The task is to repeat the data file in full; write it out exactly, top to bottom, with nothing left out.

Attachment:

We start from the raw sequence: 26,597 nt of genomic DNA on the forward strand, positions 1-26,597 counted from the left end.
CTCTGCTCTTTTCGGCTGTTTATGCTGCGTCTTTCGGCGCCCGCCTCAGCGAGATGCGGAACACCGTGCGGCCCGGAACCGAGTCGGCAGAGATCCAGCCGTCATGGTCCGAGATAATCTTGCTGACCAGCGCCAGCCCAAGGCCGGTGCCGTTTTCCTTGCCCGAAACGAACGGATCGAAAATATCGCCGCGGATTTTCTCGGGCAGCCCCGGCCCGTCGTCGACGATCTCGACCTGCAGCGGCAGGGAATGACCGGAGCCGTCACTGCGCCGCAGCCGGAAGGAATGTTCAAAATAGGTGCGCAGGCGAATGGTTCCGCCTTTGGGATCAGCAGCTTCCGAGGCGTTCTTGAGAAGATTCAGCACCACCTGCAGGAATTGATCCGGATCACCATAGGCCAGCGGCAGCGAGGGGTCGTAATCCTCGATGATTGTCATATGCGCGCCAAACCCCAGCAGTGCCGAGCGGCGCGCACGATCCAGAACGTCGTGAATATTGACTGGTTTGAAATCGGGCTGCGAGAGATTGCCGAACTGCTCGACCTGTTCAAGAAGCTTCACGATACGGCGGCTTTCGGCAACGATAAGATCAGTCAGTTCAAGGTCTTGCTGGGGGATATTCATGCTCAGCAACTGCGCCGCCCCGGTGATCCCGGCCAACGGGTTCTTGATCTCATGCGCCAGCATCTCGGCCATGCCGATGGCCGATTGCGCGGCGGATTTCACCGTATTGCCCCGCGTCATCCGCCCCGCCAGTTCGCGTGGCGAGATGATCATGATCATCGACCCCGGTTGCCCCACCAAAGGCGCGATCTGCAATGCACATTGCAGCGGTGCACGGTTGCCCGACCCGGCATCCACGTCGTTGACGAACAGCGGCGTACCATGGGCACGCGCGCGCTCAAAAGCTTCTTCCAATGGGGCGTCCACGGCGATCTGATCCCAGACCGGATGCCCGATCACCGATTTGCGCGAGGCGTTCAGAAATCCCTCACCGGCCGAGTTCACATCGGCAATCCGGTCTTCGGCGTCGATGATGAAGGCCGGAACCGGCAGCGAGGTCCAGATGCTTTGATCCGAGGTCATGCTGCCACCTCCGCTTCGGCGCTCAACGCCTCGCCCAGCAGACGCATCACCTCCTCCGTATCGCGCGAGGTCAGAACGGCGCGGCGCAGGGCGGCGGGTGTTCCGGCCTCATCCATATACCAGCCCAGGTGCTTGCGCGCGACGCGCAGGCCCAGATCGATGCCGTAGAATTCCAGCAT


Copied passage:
We start from the raw sequence: 26,597 nt of genomic DNA on the forward strand, positions 1-26,597 counted from the left end.
CTCTGCTCTTTTCGGCTGTTTATGCTGCGTCTTTCGGCGCCCGCCTCAGCGAGATGCGGAACACCGTGCGGCCCGGAACCGAGTCGGCAGAGATCCAGCCGTCATGGTCCGAGATAATCTTGCTGACCAGCGCCAGCCCAAGGCCGGTGCCGTTTTCCTTGCCCGAAACGAACGGATCGAAAATATCGCCGCGGATTTTCTCGGGCAGCCCCGGCCCGTCGTCGACGATCTCGACCTGCAGCGGCAGGGAATGACCGGAGCCGTCACTGCGCCGCAGCCGGAAGGAATGTTCAAAATAGGTGCGCAGGCGAATGGTTCCGCCTTTGGGATCAGCAGCTTCCGAGGCGTTCTTGAGAAGATTCAGCACCACCTGCAGGAATTGATCCGGATCACCATAGGCCAGCGGCAGCGAGGGGTCGTAATCCTCGATGATTGTCATATGCGCGCCAAACCCCAGCAGTGCCGAGCGGCGCGCACGATCCAGAACGTCGTGAATATTGACTGGTTTGAAATCGGGCTGCGAGAGATTGCCGAACTGCTCGACCTGTTCAAGAAGCTTCACGATACGGCGGCTTTCGGCAACGATAAGATCAGTCAGTTCAAGGTCTTGCTGGGGGATATTCATGCTCAGCAACTGCGCCGCCCCGGTGATCCCGGCCAACGGGTTCTTGATCTCATGCGCCAGCATCTCGGCCATGCCGATGGCCGATTGCGCGGCGGATTTCACCGTATTGCCCCGCGTCATCCGCCCCGCCAGTTCGCGTGGCGAGATGATCATGATCATCGACCCCGGTTGCCCCACCAAAGGCGCGATCTGCAATGCACATTGCAGCGGTGCACGGTTGCCCGACCCGGCATCCACGTCGTTGACGAACAGCGGCGTACCATGGGCACGCGCGCGCTCAAAAGCTTCTTCCAATGGGGCGTCCACGGCGATCTGATCCCAGACCGGATGCCCGATCACCGATTTGCGCGAGGCGTTCAGAAATCCCTCACCGGCCGAGTTCACATCGGCAATCCGGTCTTCGGCGTCGATGATGAAGGCCGGAACCGGCAGCGAGGTCCAGATGCTTTGATCCGAGGTCATGCTGCCACCTCCGCTTCGGCGCTCAACGCCTCGCCCAGCAGACGCATCACCTCCTCCGTATCGCGCGAGGTCAGAACGGCGCGGCGCAGGGCGGCGGGTGTTCCGGCCTCATCCATATACCAGCCCAGGTGCTTGCGCGCGACGCGCAGGCCCAGATCGATGCCGTAGAATTCCAGCAT